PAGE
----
TITLE

Newsroom Training at Urban High Schools

AUTHOR(S)
McDonnell, Lynda
PUB. DATE
June 2004
SOURCE
Nieman Reports;Summer2004, Vol. 58 Issue 2, p108
SOURCE TYPE
Periodical
DOC. TYPE
Article
ABSTRACT
Scholastic journalism is in serious trouble in many parts of the U.S. Budget cuts and a back-to-basics approach to education spurred by standardized testing means that more and more schools are doing without. In Minnesota, only 58 percent of the state's high schools have newspapers. Some of those are four pages photocopies in the school office. There is value and power in teaching students the journalistic process. So many young writers know only the formality of academic essays and the looseness of poetry. Journalism is conversational but exact. It requires intellectual rigor and clear expression, fairness and accuracy, separation of fat from opinion, consciousness that the writer serves an audience. Journalists have much to gain from investing time and money in such ventures. Imagine a newsroom where a reporter whose family once lived in shelters reports ion social policy. Look at the readership numbers among younger people. Most of them are not getting newspapers at home. Producing a newspaper at school is one way to help them develop the newspaper habit. It is more necessary than ever to work now to create opportunities, to push kids with the aptitude and interest for journalism to perform, nudge, coach and mentor them. Stepping back and investing more in high school journalism is exactly what we need to move ahead.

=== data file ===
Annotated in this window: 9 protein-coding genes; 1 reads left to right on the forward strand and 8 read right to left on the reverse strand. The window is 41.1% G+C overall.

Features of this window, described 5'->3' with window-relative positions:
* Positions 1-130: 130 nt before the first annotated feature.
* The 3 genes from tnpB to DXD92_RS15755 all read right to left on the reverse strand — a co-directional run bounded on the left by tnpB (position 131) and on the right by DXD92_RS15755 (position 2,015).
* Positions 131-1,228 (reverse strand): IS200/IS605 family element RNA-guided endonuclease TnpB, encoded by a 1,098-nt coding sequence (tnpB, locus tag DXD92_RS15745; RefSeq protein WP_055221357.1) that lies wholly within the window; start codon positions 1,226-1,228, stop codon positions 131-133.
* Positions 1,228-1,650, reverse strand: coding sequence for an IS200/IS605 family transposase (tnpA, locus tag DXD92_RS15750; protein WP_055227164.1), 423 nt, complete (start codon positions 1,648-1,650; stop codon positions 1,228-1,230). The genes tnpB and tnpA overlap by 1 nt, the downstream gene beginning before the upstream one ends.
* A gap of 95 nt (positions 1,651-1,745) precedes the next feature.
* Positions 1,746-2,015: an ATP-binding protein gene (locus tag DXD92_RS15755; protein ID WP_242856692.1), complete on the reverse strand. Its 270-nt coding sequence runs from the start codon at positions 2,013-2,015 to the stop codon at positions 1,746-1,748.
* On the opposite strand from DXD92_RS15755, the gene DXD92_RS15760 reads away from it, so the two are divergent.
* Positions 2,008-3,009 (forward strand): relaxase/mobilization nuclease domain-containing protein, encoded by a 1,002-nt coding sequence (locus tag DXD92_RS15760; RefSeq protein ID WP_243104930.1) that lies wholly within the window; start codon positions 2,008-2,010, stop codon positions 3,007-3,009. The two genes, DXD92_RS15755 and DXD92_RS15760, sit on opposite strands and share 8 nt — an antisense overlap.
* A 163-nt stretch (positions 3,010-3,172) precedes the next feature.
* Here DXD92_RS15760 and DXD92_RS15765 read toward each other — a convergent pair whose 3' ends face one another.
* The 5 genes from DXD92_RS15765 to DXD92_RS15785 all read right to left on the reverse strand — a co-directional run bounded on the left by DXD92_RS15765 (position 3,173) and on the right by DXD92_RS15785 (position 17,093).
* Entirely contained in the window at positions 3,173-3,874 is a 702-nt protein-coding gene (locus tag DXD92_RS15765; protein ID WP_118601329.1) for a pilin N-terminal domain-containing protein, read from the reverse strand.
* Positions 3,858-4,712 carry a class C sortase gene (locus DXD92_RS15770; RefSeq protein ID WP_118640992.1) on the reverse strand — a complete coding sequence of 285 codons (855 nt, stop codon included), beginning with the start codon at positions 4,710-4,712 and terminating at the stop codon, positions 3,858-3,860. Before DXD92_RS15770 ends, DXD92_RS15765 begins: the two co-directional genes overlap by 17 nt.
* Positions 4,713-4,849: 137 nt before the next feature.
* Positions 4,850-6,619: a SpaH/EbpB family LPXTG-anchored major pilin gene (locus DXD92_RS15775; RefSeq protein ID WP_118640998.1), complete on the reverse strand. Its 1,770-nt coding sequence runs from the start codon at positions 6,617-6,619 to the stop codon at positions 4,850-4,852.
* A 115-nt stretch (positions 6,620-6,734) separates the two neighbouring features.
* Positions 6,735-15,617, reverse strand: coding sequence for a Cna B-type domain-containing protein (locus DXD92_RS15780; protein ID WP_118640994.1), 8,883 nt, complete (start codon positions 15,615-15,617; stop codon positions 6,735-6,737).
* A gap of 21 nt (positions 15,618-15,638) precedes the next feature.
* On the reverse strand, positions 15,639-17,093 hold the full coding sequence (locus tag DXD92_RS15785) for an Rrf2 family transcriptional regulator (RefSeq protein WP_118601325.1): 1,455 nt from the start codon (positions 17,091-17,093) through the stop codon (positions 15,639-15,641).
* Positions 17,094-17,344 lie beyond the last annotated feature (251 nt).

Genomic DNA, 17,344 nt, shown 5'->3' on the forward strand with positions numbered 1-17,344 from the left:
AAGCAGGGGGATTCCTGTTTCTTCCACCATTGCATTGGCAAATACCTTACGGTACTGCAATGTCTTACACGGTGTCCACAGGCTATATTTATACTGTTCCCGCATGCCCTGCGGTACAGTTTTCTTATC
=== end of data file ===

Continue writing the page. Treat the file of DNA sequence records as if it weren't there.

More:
ACCESSION #
13533246

 

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